• Many moving contracts won’t cover damages to your stuff if you packed it yourself.

Shipping Insurance

Less than 3% of shipments sent with TSI sustain damage, but across the shipping industry, the average is 15%. Whether you’ve hired movers or are moving most of your belongings yourself, you may also wish to consider purchasing additional insurance if you’re shipping some of your stuff to your new home.

All carriers, including TSI, include federally-mandated carrier liability coverage at no cost, at a rate of 10 cents per pound for Economy shipments and 60 cents per pound for White Glove shipments. You can also purchase additional coverage for an additional $5 for every $100 worth of coverage. TSI also offers two types of additional replacement value insurance coverage:

  • Carrier Insurance: Carrier insurance is available for White Glove shipments that cannot be insured with Moving Insurance, such as clocks or pianos, or for shipments which may require blanket coverage.


Some items cannot be insured by moving or shipping insurance. Uninsurable items include:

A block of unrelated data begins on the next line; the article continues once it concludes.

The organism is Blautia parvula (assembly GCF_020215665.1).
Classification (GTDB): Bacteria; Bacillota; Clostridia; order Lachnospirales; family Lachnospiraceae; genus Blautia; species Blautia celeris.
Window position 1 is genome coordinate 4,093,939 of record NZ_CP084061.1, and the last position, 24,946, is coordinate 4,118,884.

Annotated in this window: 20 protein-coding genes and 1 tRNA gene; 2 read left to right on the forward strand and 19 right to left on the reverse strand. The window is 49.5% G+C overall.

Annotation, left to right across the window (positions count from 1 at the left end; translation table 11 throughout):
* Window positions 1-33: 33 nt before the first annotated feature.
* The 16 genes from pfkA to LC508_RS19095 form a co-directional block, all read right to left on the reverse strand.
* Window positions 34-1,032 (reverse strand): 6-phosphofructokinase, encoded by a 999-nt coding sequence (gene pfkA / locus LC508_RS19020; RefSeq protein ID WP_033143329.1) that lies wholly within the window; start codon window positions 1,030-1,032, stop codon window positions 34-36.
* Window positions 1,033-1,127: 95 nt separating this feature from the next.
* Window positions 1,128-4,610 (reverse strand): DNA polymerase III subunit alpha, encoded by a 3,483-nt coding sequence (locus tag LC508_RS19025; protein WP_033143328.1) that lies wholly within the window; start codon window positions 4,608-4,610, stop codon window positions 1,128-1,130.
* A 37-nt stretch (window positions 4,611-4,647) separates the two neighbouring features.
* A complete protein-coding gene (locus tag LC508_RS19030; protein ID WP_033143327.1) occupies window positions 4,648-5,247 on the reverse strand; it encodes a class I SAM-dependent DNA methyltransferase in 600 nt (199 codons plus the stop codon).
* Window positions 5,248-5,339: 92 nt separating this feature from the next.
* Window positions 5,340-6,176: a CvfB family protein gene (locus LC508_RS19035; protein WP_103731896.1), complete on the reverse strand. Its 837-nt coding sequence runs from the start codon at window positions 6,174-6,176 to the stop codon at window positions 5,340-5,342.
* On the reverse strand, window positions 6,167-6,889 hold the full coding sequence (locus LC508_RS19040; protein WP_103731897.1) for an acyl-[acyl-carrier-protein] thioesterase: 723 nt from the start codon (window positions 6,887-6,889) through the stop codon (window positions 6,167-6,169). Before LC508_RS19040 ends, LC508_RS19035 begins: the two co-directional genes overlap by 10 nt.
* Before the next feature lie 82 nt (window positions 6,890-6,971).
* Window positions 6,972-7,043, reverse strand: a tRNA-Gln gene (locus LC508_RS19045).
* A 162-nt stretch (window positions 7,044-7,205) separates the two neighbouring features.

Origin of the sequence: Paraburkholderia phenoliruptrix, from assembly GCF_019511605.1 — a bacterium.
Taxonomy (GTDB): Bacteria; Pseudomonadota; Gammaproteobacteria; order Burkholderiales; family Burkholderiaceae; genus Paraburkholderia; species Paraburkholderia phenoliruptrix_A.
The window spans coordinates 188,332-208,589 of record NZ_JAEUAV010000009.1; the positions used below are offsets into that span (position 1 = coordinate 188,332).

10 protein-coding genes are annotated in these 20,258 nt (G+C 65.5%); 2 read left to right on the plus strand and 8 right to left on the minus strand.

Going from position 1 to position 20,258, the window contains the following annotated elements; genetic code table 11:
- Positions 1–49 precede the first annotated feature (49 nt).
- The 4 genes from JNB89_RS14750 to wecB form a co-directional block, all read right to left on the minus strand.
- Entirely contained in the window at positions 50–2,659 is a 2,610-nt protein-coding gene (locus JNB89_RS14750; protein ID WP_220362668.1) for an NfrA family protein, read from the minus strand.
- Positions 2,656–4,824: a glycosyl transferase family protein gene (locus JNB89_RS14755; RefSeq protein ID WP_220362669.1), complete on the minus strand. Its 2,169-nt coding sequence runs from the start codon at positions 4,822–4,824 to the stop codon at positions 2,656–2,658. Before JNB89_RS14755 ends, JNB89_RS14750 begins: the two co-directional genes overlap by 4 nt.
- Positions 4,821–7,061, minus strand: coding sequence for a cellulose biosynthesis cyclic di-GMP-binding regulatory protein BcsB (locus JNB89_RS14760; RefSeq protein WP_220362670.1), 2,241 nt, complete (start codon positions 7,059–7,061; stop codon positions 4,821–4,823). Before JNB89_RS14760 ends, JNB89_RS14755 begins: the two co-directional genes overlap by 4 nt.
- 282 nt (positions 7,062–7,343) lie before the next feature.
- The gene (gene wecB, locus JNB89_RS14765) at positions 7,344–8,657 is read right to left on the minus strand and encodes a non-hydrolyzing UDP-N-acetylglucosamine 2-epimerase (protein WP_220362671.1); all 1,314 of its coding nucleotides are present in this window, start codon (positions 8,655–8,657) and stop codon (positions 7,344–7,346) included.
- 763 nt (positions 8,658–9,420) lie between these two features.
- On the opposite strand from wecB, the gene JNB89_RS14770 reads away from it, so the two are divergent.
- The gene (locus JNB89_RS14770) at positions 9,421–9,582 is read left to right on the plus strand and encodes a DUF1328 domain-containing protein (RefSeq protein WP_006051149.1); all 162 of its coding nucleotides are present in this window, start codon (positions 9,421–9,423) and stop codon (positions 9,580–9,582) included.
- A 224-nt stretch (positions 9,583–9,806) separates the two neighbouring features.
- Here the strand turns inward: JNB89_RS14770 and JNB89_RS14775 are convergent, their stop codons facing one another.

• Accounts
  • Bills
  • Currency
  • Cash
  • Evidence of debt
  • Money
  • Checks
  • Money orders
  • C.o.d. Payments
  • Coins
  • Stamp collections
  • Sports memorabilia
  • Securities
  • Tickets
  • Deeds
  • Notes
  • Gift cards
  • Bullion (Precious Metals like Gold)
  • Jewelry
  • Watches
  • Gemstones
  • Furs
  • Neon items
  • Hazardous material
  • Televisions
  • Monitors
  • Laptops
  • Computers
  • Computer chips/parts
  • Cell phones
  • Bulk products
  • Perishable cargo
  • Ceramic slabs
  • Marble slabs
  • Granite slabs
  • Slate slabs
  • Flowers
  • Plants
  • Seeds
  • Firearms
  • Newsprint
  • Tobacco
  • Windows
  • Plate glass
  • Stained glass
  • Float glass

Making a Claim

Hopefully your stuff makes it to your new home undamaged and you don’t need to worry about making a claim, but if your shipment does arrive damaged, here’s what to do.

  1. Accept the delivery. The party at the delivery location must accept delivery in order to make a claim.
  2. Document all damages on your delivery receipt.
  3. Report damages to TSI within 48 hours of delivery. We’ll initiate the claims process, and you’ll be contacted by the insurance company within 3-5 business days on average.
  4. Be ready to provide proof of damages, proof of value, and a repair estimate. Once all your documentation has been approved, your claim will be processed and typically finalized within 60 business days.

Claims are subject to a $100 deductible. Uninsured items are eligible for limited liability claim only.